Spring has been a difficult time. It's not just the social isolating, or the threat the pandemic poses. Our family lost our beloved Step Mother to the Covid 19 virus on April 18th. I've written 4 pieces for the Waterford News and Star since the lockdown. They meander through . . .
I know pheasants are mostly bred in captivity and therefore can almost be regarded as predators in our wildlife sanctuaries. But somehow, I can't discriminate and here they are, still living in our patch. Charlie is the big fella and he arrived last year. His . . .
This we have now is not imagination. This is not grief or joy. Nor a judging state, or an elation, or sadness. Those come and go. This is the presence that doesn't. Rumi It's not that I didn't already know. I had been aware of the decline in wild things for the last few . . .
Dripping with morning dew, these silken webs are at their most luminous. Later they fade into dry vegetation, invisible again. Damp and dark they shimmer on the branches, woven art works hanging between the gorse and the brambles. Sometimes they are stretched . . .
I've taken a break from this blog for a staycation; interwoven with salt water, forest bathing and butterfly spotting. It was hot in Ireland. I often sat under an umbrella, unable to put even one toe onto the baking sand. All the windows and doors had to be open wide, day and night. . . .
Post-heroic stories aren’t focused on individual glory; they’re focused on community. On diversity. It’s not about slaying the dragon, but about harnessing his special skills – making him part of the team. It’s about understanding, and valuing, the black, feathery, croaking . . .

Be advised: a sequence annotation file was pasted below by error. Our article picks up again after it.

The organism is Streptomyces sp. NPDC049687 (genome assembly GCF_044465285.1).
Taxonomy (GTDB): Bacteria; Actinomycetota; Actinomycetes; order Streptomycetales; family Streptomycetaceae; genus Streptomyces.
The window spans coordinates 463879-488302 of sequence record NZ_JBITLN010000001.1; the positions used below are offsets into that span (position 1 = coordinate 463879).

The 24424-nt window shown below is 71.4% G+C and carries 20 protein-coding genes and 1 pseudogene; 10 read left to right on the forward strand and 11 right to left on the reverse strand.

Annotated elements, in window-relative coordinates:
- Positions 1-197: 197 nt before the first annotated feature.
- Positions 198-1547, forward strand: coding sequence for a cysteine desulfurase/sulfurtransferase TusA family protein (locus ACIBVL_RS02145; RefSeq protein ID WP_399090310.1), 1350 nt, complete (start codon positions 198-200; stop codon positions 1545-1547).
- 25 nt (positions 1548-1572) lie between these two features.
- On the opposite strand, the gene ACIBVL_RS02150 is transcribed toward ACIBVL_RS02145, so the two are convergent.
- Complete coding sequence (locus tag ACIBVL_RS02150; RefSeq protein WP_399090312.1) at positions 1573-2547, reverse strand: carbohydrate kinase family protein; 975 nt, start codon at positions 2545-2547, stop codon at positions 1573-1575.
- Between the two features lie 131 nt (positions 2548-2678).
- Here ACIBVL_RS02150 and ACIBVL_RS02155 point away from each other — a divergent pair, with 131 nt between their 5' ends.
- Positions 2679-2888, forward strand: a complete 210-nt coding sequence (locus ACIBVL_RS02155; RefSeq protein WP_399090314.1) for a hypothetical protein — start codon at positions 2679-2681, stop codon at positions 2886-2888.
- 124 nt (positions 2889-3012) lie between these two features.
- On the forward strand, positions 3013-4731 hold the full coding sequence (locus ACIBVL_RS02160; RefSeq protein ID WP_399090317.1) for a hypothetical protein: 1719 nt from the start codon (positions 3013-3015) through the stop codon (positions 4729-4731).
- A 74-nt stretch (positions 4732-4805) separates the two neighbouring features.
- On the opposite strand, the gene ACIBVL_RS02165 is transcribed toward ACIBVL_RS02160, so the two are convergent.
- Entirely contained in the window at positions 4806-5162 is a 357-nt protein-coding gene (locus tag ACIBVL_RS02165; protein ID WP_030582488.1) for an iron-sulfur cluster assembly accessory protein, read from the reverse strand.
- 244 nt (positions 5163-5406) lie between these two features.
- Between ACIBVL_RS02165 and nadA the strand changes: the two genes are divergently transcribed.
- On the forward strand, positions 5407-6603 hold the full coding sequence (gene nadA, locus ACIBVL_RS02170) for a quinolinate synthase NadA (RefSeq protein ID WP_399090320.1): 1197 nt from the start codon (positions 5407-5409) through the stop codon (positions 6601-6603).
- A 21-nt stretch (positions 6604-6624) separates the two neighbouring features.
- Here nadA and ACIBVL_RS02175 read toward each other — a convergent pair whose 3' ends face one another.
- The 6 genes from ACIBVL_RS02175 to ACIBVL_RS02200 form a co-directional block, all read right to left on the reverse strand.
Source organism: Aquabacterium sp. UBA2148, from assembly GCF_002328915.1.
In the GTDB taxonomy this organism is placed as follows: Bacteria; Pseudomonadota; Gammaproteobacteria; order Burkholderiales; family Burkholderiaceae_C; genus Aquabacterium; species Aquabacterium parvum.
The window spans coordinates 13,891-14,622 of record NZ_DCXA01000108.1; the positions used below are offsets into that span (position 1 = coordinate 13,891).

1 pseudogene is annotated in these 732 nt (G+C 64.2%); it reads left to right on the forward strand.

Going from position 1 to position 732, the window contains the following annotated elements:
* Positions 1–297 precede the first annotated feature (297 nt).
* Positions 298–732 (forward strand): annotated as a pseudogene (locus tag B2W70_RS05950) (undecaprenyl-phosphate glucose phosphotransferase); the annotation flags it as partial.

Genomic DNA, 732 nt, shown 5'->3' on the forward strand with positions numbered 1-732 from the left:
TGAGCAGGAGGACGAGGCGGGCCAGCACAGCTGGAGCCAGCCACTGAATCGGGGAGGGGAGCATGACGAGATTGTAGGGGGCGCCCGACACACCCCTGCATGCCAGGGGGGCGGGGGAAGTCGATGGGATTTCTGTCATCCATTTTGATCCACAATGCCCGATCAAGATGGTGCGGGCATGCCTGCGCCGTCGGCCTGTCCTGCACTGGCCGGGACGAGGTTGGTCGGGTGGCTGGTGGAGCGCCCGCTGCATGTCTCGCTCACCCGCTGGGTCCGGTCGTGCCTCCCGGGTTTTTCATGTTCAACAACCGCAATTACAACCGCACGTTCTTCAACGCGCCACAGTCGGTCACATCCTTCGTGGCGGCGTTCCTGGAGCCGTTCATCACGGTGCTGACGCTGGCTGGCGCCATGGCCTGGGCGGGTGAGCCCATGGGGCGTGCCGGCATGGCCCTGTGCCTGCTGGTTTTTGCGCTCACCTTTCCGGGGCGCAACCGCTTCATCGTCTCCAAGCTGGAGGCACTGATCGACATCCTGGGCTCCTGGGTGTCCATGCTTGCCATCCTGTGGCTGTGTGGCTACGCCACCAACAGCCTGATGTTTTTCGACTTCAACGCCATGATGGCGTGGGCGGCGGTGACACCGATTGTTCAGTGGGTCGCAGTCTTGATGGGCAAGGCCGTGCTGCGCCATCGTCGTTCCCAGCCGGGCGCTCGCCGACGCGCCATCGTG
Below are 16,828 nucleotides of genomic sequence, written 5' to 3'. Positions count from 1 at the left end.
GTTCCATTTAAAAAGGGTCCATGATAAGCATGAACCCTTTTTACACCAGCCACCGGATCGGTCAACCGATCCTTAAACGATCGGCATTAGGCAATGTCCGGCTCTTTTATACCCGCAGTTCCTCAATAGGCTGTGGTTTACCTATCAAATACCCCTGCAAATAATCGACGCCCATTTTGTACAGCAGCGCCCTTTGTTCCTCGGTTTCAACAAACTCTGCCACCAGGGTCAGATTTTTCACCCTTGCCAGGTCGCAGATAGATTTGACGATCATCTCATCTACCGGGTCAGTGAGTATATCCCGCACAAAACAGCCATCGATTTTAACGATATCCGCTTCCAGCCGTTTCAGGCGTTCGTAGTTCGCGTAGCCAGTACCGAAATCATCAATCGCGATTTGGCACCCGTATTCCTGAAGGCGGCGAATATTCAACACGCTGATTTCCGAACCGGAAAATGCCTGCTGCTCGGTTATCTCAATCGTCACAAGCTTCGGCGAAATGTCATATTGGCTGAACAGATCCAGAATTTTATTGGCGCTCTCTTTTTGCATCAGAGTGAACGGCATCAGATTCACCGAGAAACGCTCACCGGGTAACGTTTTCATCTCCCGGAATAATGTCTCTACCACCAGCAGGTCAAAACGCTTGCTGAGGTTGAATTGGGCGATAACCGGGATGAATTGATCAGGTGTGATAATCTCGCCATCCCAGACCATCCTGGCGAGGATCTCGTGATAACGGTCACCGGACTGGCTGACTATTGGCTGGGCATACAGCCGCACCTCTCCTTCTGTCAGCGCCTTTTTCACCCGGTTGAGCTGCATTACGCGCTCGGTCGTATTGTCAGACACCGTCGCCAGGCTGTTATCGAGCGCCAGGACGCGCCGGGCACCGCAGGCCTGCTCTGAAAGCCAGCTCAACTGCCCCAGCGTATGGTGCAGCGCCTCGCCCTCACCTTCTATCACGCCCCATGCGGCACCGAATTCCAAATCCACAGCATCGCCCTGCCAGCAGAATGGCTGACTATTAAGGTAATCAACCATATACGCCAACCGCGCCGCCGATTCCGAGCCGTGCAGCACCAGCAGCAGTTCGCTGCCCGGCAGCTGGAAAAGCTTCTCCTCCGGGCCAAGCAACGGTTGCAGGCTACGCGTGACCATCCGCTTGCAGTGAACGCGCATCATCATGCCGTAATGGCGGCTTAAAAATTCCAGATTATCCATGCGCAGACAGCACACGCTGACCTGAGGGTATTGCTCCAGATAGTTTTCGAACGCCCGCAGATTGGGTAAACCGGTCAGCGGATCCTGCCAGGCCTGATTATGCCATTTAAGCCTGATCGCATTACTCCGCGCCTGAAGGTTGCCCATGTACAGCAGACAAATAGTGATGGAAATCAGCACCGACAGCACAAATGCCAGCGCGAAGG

“We need the tonic of wildness...At the same time that we are earnest to explore and learn all things, we require that all things be mysterious and unexplorable, that land and sea be indefinitely wild, unsurveyed and unfathomed by us because unfathomable. We can never have enough of . . .
O I could gush! Spring has arrived and underfoot things are hotting up. Although these wild couple of acres give fantastic cover to all sorts of small animals, every field outside of these boundaries is now preserved for a local a gun club. The guns are a worry for a wandering . . .
“Hope” is the thing with feathers by Emily Dickinson “Hope” is the thing with feathers - That perches in the soul - And sings the tune without the words - And never stops - at all - And sweetest - in the Gale - is heard - And sore must be the storm - That could abash . . .
"Buy flowers – or if you are poor, steal one from someone’s garden; the world owes you that much at least: blossom – and put them at the end of the bed. When you wake, look at it, and tell yourself you are the kind of person who . . .